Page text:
Unless you're traveling with the passport from a country on a short list of nations on terms with Vietnam, then you'll be forking over cash to get into the country—just how much is a total crap shoot, depending on where you go and who you talk to.
Obtaining a visa for a country typically boils down to methods: You do it yourself (which usually involves an embassy visit), or you pay to have it done for you. Visa proxy services are as common as drunk teenagers in Bangkok's Khaosan Road district, and are offered by most every travel agency in the same area.
Travel agents make their money by charging a small fee to run your passport to the embassy and back. The two or three U.S. dollars spent save you the time and energy of going to the embassy during scheduled hours (often times just two to four hours a day), filling out the paperwork, and waiting in line. Sometimes several days are needed to process a visa, in which case you must return to the embassy, and wait in line to collect it.
I've never used a visa proxy service before, but then again, I've only had to apply for such a thing in advance once before (in Argentina, for Brazil), out of about 40 countries visited. All others have been granted upon arrival.
I don't particularly like the idea of relinquishing my passport. I don't care who it is or what it's for, the sensation don't sit well with me. Asking someone like me (who has serious trust issues) to entrust such a thing to another is uncomfortable. But in this case, using a travel agency to save me from dealing with unnecessary bureaucratic red tape, and from paying to go back and forth to the embassy (twice) was appealing.
I held off on using the Vietnam visa proxy service at my hotel in the capital of Cambodia because they needed the exact date and point of entry and exit from the country—something a round trip airline ticket would show—and I wasn't sure if a pregnant Tatiana would still be up for Vietnam in a month's time. I normally wouldn't have a problem giving them a fake ticket, but had heard from other travelers that the exact dates were used on the visa. I didn't see the point in trying to spoof them when I'd have to travel on those days anyway.
For the record, the travel agency I used in Bangkok did not need or want a valid airline ticket. They simply wanted the arrival date and city of entry, and intended duration of stay. Although only two and a half weeks were requested, the visa issued was for 30 days, starting on the day specified, and made no mention of when or where I was to leave the country.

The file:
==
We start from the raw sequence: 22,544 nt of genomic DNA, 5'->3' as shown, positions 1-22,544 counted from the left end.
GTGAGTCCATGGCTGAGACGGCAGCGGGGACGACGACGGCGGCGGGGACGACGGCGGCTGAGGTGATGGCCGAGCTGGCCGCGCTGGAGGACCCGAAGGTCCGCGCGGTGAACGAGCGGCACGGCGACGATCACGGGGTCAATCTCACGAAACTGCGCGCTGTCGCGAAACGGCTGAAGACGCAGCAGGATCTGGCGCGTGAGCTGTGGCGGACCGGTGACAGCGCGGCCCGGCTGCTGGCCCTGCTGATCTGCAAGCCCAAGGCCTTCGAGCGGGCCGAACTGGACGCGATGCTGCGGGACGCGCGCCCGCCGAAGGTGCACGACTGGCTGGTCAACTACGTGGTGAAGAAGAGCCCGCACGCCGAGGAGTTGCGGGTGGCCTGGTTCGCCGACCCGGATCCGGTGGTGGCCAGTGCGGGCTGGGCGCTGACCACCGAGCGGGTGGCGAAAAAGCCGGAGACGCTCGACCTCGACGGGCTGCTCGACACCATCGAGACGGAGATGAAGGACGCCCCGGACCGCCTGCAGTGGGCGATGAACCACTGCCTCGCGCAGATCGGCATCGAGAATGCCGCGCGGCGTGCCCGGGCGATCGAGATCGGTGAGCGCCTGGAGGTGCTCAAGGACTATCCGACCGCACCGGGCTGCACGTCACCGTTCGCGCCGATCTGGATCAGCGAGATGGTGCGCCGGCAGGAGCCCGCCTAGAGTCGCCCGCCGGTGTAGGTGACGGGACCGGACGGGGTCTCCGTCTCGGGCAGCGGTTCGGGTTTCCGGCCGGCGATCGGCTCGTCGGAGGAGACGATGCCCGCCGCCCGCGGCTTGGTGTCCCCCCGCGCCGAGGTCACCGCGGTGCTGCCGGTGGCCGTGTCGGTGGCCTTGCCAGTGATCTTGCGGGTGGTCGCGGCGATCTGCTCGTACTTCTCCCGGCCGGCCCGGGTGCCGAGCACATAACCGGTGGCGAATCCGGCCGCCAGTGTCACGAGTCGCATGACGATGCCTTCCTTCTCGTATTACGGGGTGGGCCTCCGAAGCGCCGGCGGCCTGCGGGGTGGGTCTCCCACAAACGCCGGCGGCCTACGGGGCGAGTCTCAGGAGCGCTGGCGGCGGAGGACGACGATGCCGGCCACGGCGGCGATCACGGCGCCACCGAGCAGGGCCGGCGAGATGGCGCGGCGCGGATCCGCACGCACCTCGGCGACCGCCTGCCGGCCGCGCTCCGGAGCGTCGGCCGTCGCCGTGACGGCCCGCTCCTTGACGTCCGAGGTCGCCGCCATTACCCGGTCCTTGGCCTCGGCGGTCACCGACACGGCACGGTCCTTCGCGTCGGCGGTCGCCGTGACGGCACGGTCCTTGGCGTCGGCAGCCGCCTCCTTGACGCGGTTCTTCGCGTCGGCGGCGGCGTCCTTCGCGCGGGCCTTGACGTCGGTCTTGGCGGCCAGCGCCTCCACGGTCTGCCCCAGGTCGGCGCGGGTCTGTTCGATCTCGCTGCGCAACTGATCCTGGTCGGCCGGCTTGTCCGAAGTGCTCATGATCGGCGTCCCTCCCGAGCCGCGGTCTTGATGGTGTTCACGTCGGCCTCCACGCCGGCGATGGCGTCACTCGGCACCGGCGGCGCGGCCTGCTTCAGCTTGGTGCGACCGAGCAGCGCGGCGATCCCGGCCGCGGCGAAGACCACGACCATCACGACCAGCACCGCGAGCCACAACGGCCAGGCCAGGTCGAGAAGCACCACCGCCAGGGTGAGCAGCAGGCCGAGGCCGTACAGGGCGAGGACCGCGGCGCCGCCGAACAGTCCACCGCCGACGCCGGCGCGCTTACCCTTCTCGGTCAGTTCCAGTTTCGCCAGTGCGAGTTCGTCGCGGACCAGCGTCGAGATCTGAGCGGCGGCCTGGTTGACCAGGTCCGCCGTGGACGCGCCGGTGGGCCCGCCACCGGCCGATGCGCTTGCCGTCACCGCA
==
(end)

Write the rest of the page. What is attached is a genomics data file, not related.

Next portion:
The mess of obtaining a tourist visa for Vietnam really boils down to how comfortable you are (over)paying for something that elsewhere costs a fraction of the amount charged in Bangkok. In Phenom Phen, the visa proxy service costs US$32 and takes at least three days. This is the same price as visiting the embassy itself, with the hotel making a few dollars off the transaction from the bulk processing discount they receive from staff. Elsewhere in Cambodia, it's possible to pay as little as US$25 in for while-you-wait service Sihanoukvilla.
In Bangkok, it's a different story. In fact, there are dozens and dozens of stories about how much a visa should cost.
I figured the financial outlay would be about the same as Cambodia, and a Web site I found that offered up well written a step-by-step tutorial on the process of going to the Vietnamese embassy in Bangkok confirmed such things—about 1,000 baht (US$31) for the full-page passport sticker.
But 1,000 baht is a far cry from price of visa proxy services for Vietnam around Khaosan Road. I ran around, getting quotes from a handful of agencies, just to try and make sense of things: 1,450; 1,480; 1,500; 1,550; 1,600 baht… they all wanted somewhere in the nature of US$47–51 for a non-express (three-four day turnaround) 30-day tourist visa.
Something was up. I asked around, trying to figure out how much it would actually cost if I visited the embassy itself. One agent told me 1,400 baht, another 1,500, and yet another—one I actually had more reason to believe than others—said the price would be 2,000 baht (over US$60) if I visited myself. The reason for the difference? He said they gave travel agents discounts.
Still not wanting to go all the way to the embassy myself, I dug around the Lonely Planet message forums to help shed light on the situation (a necessary resource, as the Web site for the Bangkok branch of the Vietnam embassy conveniently fails to specify the service fee). Prices paid by tourists were all over the place—even those from within the past two or three months. One traveled there and paid over US$60, while another slipped someone a US$20 note and a few baht. Many others claim that offices in Phuket consistently offer up fair and reasonable prices, and to avoid Bangkok all together.
Then there's the confusing/rumored tourist visa on arrival, if entering at a major airport (such as those in Hanoi and Ho Chi Minh City). It would seem this is only available for those who have faxed paperwork into Vietnam several days ahead of time—possibly used by travel agents, but who knows.
Ultimately I opted to save the stress and forked out nearly US$50 for the service offered up by a travel agency my Italian friend Giovanni used to get his Burma visa squared away. I'm dying to know how much this thing actually costs when you hit up the embassy yourself, but I suppose it'll remain a mystery for the time being.
This was easily the most money I've every paid for a visa—wildly excessive, if you ask me. I hope it's worth the US$212 for the flight plus visa it cost me to get there and back.
Obtaining a Vietnam Visa in Bangkok